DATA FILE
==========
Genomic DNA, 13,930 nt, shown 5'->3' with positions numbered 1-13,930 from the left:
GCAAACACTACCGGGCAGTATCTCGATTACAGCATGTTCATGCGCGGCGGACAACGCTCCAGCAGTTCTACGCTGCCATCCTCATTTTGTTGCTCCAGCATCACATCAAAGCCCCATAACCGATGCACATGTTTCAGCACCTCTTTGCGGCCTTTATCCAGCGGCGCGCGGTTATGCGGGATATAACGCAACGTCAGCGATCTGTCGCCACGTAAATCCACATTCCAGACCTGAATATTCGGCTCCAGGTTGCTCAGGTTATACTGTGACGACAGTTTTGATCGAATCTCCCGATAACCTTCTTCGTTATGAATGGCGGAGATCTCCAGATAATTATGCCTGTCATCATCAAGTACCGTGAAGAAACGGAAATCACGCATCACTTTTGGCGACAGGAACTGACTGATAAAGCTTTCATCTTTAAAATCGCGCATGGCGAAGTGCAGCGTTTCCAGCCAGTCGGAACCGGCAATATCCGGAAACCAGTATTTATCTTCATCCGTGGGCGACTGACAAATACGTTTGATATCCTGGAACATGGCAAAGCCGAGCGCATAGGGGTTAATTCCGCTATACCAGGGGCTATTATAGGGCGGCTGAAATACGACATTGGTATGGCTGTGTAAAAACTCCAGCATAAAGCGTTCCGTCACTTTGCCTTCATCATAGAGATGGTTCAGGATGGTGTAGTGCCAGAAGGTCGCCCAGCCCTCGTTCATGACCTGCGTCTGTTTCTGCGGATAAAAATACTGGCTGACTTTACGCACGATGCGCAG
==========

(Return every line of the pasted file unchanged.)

Genomic DNA, 13,930 nt, shown 5'->3' with positions numbered 1-13,930 from the left:
GCAAACACTACCGGGCAGTATCTCGATTACAGCATGTTCATGCGCGGCGGACAACGCTCCAGCAGTTCTACGCTGCCATCCTCATTTTGTTGCTCCAGCATCACATCAAAGCCCCATAACCGATGCACATGTTTCAGCACCTCTTTGCGGCCTTTATCCAGCGGCGCGCGGTTATGCGGGATATAACGCAACGTCAGCGATCTGTCGCCACGTAAATCCACATTCCAGACCTGAATATTCGGCTCCAGGTTGCTCAGGTTATACTGTGACGACAGTTTTGATCGAATCTCCCGATAACCTTCTTCGTTATGAATGGCGGAGATCTCCAGATAATTATGCCTGTCATCATCAAGTACCGTGAAGAAACGGAAATCACGCATCACTTTTGGCGACAGGAACTGACTGATAAAGCTTTCATCTTTAAAATCGCGCATGGCGAAGTGCAGCGTTTCCAGCCAGTCGGAACCGGCAATATCCGGAAACCAGTATTTATCTTCATCCGTGGGCGACTGACAAATACGTTTGATATCCTGGAACATGGCAAAGCCGAGCGCATAGGGGTTAATTCCGCTATACCAGGGGCTATTATAGGGCGGCTGAAATACGACATTGGTATGGCTGTGTAAAAACTCCAGCATAAAGCGTTCCGTCACTTTGCCTTCATCATAGAGATGGTTCAGGATGGTGTAGTGCCAGAAGGTCGCCCAGCCCTCGTTCATGACCTGCGTCTGTTTCTGCGGATAAAAATACTGGCTGACTTTACGCACGATGCGCAG